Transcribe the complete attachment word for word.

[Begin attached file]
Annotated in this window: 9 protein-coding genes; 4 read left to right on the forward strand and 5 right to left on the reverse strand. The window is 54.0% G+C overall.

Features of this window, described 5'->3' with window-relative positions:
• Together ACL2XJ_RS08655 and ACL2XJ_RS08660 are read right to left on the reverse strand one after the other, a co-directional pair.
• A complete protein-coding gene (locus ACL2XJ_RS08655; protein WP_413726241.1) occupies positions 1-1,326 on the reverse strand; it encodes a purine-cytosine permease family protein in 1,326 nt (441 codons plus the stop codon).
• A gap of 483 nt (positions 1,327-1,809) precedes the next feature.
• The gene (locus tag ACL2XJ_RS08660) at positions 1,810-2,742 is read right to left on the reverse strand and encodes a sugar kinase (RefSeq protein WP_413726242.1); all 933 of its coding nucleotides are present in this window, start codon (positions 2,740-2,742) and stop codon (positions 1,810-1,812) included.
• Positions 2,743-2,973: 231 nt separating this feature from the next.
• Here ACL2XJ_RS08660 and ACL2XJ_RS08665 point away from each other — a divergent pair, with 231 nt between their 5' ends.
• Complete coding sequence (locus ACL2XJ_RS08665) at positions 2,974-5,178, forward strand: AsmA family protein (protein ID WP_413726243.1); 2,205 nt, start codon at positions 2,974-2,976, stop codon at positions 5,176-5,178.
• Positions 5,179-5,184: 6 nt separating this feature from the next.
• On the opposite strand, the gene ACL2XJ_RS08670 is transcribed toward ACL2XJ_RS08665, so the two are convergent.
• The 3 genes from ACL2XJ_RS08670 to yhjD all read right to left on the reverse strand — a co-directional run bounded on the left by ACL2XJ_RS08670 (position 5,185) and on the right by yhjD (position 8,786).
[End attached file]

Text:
Annotated in this window: 9 protein-coding genes; 4 read left to right on the forward strand and 5 right to left on the reverse strand. The window is 54.0% G+C overall.

Features of this window, described 5'->3' with window-relative positions:
• Together ACL2XJ_RS08655 and ACL2XJ_RS08660 are read right to left on the reverse strand one after the other, a co-directional pair.
• A complete protein-coding gene (locus ACL2XJ_RS08655; protein WP_413726241.1) occupies positions 1-1,326 on the reverse strand; it encodes a purine-cytosine permease family protein in 1,326 nt (441 codons plus the stop codon).
• A gap of 483 nt (positions 1,327-1,809) precedes the next feature.
• The gene (locus tag ACL2XJ_RS08660) at positions 1,810-2,742 is read right to left on the reverse strand and encodes a sugar kinase (RefSeq protein WP_413726242.1); all 933 of its coding nucleotides are present in this window, start codon (positions 2,740-2,742) and stop codon (positions 1,810-1,812) included.
• Positions 2,743-2,973: 231 nt separating this feature from the next.
• Here ACL2XJ_RS08660 and ACL2XJ_RS08665 point away from each other — a divergent pair, with 231 nt between their 5' ends.
• Complete coding sequence (locus ACL2XJ_RS08665) at positions 2,974-5,178, forward strand: AsmA family protein (protein ID WP_413726243.1); 2,205 nt, start codon at positions 2,974-2,976, stop codon at positions 5,176-5,178.
• Positions 5,179-5,184: 6 nt separating this feature from the next.
• On the opposite strand, the gene ACL2XJ_RS08670 is transcribed toward ACL2XJ_RS08665, so the two are convergent.
• The 3 genes from ACL2XJ_RS08670 to yhjD all read right to left on the reverse strand — a co-directional run bounded on the left by ACL2XJ_RS08670 (position 5,185) and on the right by yhjD (position 8,786).